Monday, October 28, 2013

Scarcity, Or, Should I Nap or Work Out?

This morning, after I returned home from taking my daughter to school, I faced a small dilemma.  For the past several days I've been promising myself that today would be the day I'd start working out on our new treadmill.  But also, I have a cold that won't go away, and even though I slept well I was still really, really tired.  Workout or nap?  Workout or nap?

Then it occurred to me:  I have plenty of time.  I could do both.

You can send me that Genius award now.  I've earned it.

Anyway, I took a nap, and now I'm working, and after lunch, when I tend to feel sleepy again, I'll work out.  And the whole reason I'm bringing all of this up is to lead into telling you about a brilliant book I read this weekend:  Scarcity: Why Having Too Little Means So Much.  It's by Sendhil Mullainathan and Eldar Shafir, an economist/psychologist combo that also formed ideas42, a non-profit organization that studies what actually works to combat poverty.

The premise of Scarcity is that when humans feel an area of lack in their lives--whether financial, emotional, or temporal--their brains function less well.  They focus on what they're lacking to the detriment of both other parts of their lives, and the part that's lacking.  They're more impulsive.  They make worse decisions.  They're more easily overwhelmed. 

Two things especially intrigued me.  The first is that these effects were independent of intelligence, education level, and other variables.  In one interesting experiment, researchers recruited a bunch of Princeton undergrads to play games of Family Feud--only the groups were manipulated so that some of them were artificially "poor" and some were "rich."  "Poor" and "rich" had no meaning outside the bounds of this very simple game, all the players were smart and well-educated, and yet the "poor" groups consisently under-performed the "rich" groups.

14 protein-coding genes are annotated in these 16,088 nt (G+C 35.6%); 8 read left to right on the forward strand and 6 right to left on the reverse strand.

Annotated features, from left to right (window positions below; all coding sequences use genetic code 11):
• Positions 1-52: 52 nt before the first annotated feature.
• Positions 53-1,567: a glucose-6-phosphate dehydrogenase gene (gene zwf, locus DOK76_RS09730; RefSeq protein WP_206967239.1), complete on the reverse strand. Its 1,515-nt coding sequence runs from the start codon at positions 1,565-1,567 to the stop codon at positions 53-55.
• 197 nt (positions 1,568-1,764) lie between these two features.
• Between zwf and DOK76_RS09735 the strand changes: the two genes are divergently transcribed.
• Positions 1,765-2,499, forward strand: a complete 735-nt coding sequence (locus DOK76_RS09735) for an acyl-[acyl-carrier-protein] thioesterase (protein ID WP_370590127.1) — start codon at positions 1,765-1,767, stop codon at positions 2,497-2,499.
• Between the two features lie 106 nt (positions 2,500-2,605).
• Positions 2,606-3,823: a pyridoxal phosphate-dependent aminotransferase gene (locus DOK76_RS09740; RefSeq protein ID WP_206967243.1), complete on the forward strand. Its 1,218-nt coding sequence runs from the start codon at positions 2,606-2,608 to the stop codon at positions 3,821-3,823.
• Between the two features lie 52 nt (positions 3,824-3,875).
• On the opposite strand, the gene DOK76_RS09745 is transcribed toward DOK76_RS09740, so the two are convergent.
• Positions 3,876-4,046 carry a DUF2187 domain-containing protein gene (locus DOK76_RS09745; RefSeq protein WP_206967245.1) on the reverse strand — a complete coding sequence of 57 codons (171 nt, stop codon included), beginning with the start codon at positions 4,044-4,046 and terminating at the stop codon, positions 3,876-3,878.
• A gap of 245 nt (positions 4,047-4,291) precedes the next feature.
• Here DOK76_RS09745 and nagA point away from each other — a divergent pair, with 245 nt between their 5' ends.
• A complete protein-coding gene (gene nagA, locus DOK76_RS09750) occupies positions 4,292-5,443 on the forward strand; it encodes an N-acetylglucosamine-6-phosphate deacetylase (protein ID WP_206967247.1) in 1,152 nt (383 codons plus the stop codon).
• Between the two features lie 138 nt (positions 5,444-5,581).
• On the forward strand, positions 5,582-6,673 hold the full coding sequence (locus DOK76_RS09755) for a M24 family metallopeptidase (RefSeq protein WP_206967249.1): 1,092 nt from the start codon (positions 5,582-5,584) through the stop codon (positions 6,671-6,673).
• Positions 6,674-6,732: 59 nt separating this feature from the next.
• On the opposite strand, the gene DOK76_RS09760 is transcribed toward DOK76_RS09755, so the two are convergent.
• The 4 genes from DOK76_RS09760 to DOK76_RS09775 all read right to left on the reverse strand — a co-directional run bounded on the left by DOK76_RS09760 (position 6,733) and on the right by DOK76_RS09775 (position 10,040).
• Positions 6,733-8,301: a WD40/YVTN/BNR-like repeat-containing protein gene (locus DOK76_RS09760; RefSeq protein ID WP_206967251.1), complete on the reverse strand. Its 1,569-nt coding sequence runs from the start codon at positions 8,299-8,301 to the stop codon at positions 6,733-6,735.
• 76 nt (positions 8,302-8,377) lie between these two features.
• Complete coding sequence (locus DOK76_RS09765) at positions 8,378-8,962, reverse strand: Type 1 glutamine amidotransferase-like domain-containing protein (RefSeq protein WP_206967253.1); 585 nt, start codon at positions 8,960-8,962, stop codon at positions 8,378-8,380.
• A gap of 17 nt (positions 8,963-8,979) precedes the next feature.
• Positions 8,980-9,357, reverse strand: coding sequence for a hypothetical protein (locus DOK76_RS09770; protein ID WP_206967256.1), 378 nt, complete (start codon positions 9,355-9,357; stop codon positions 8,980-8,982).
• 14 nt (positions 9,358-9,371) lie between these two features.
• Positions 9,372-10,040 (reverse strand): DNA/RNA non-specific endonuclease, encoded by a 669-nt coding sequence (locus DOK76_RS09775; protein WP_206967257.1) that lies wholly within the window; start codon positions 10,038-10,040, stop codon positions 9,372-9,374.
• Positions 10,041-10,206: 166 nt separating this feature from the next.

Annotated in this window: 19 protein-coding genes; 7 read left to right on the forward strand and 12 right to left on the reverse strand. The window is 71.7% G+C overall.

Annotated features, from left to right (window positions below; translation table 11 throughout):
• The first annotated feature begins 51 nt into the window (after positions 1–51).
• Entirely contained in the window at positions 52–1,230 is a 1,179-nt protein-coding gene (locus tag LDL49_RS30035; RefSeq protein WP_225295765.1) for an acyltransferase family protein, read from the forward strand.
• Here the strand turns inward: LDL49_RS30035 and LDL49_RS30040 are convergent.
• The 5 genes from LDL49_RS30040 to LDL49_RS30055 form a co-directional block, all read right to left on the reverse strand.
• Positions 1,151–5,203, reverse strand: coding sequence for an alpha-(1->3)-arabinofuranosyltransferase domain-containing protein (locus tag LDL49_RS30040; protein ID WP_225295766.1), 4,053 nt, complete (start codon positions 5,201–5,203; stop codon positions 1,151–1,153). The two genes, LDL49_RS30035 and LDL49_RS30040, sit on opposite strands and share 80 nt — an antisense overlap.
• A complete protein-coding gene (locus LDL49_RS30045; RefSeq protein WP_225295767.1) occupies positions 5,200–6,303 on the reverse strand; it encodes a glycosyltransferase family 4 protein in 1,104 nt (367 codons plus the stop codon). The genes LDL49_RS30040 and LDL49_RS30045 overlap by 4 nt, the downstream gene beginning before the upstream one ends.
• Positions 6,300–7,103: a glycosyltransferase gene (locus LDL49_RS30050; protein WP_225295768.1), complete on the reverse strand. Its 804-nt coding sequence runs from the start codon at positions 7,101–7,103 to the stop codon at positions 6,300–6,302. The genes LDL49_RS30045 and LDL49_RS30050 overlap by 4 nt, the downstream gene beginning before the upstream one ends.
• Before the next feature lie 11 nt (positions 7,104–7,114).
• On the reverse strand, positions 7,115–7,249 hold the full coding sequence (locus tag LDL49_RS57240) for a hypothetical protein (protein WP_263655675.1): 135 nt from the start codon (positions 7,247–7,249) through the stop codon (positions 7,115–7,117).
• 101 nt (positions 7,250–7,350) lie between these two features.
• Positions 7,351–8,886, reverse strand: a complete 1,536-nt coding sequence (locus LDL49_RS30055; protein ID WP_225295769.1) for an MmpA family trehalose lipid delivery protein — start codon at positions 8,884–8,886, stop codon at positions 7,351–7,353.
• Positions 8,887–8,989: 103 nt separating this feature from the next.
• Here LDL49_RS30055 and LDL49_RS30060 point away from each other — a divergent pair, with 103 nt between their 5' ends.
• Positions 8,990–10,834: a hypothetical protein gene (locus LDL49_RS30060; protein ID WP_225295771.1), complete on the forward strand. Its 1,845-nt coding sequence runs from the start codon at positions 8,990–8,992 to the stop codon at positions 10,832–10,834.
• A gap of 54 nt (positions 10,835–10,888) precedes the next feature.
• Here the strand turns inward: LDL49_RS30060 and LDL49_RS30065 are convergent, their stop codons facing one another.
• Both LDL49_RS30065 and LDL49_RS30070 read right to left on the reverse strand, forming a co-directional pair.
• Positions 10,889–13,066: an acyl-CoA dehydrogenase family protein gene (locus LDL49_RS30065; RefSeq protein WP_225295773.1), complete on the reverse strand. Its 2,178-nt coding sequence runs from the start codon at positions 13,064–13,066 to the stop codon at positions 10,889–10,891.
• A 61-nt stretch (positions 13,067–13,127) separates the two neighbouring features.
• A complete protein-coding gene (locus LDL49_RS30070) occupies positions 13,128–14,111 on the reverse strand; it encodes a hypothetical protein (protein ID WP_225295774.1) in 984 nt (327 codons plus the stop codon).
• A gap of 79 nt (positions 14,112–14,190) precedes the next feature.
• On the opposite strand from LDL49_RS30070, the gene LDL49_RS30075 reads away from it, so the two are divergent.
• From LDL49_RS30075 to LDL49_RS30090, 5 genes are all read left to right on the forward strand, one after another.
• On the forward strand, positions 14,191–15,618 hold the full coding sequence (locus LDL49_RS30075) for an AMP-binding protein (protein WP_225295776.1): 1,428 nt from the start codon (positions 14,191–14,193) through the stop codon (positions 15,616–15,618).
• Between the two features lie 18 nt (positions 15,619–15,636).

In other words, sometimes people aren't poor because they make bad decisions.  Sometimes they make bad decisions because they're poor.

The other is that this suggests for a number of our clients, the work we're doing at Faith in Action is very effective.  When we pay $100 toward someone's light bill because their car broke down and they had to pay to repair it (and so can't pay for the lights), we're alleviating both a financial problem and a mental one.  Because we can provide that bit of slack to our clients, we may be making them better parents, better employees, and better decision-makers overall.  At FIA we're always trying to make a real difference in the lives of our clients, and this book suggests to me that what we're doing is less of a band-aid and more of a real solution than we feared.

Now I'm off to write about obelisks.  Carry on.